In addition, Kari’s Law and the Order also requires an installed MLTS system to be configured to provide notification of a 911 call to a central location (or person) at the facility where it the MLTS device is housed, if that configuration is possible without software or hardware change. “MLTS Notification” is defined as a feature “that can send notice to a central location at the facility where the system is installed or to another person or organization regardless of location.” Examples of such a notification can include screen pops with an alarm noise on security desk computers using a client application, text messages, and an email for an administrator. The notification should include (1) the fact that a 911 call has been made, (2) a valid callback number (does not have to be a direct inward dial to the caller’s phone), and (3) the same location information that is conveyed with the call to 911, to the extent technically feasible. The initiation of the notification must be contemporaneous with the call to 911.
In response to Section 506 of the RAY BAUM’S Act, the Order expands the requirement to transmit “dispatchable location” on 911 calls to multi-line systems. Dispatchable location generally means enhanced information about the location of a caller within a building, such as a room number, floor number, or similar information necessary to adequately identify the location of the calling party. The Order adopts requirements to transmit dispatchable location for both MLTS services and interconnected VoIP services.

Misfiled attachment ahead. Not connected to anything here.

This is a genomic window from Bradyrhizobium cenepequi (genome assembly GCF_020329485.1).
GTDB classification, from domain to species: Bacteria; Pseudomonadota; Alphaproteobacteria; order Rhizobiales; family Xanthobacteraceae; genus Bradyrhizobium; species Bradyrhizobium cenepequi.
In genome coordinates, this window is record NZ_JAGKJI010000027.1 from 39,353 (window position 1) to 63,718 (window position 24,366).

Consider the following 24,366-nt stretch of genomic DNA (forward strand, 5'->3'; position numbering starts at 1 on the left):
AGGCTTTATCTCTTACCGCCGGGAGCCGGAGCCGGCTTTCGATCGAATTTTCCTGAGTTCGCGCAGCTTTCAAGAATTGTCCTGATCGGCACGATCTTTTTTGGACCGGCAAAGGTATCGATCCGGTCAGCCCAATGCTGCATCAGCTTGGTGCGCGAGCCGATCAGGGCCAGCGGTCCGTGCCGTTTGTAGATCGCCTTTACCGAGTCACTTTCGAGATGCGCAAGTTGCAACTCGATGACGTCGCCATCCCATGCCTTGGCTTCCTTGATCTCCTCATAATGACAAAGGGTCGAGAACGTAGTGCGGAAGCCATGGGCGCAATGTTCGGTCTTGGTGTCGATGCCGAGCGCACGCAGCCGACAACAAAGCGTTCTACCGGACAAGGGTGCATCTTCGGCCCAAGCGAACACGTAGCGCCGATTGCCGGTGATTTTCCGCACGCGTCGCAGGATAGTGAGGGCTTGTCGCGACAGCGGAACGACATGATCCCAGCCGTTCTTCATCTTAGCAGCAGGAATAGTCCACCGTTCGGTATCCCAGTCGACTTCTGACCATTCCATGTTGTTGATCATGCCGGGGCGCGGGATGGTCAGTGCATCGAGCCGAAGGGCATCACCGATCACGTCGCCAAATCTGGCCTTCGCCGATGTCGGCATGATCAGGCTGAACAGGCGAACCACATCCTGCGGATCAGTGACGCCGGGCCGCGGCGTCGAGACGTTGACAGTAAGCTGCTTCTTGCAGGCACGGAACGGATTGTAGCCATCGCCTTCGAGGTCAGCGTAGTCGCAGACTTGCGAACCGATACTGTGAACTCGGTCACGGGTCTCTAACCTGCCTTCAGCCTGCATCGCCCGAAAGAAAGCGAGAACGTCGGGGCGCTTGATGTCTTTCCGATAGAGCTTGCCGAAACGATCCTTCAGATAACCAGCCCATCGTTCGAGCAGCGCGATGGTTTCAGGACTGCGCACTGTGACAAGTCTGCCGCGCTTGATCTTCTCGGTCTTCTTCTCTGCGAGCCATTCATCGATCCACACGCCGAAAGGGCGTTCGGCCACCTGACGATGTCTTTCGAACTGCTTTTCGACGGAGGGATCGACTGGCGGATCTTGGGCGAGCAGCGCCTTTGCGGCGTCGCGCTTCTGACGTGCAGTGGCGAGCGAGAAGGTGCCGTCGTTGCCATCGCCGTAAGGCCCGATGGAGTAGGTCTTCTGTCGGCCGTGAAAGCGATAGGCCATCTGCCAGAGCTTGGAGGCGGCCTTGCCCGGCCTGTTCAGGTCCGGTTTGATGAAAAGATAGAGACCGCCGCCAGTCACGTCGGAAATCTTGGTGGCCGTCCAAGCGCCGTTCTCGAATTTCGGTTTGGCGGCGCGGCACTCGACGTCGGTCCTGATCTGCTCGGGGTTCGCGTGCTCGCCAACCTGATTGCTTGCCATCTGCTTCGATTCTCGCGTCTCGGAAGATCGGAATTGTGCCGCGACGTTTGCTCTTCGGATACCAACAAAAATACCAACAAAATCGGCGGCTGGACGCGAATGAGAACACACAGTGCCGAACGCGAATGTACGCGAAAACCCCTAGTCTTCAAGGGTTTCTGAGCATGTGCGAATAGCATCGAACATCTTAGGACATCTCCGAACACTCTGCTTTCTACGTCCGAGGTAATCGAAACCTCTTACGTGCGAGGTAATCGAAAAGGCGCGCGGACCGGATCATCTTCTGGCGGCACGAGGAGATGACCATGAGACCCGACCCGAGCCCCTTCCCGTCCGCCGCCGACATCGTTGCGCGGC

- MLTS calls. The FCC acknowledged some parties’ concern that the feasibility of providing location information varied within MLTS depending on the type of device and functionality. As a result, the Order imposes different obligations depending upon the type of MLTS call involved.
- Fixed MLTS – Providing dispatchable location information for 911 calls is readily achievable and thus, fixed providers should provide automatically provide at least a street address (must be validated). This requirement will be effective one year after the effective date of the Order.
- Non-Fixed MLTS Devices Used On-Premise – These MLTS devices should be able to provide the automated dispatchable location when technically feasible but otherwise providers, may rely on the user to provide or confirm the information manually. Non-fixed, on premise providers also have the option to provide alternative location information (may include coordinate-based information), which should be sufficient to identify a caller’s civic address and approximate in-building location. This requirement will become effective two years after the effective date of the Order.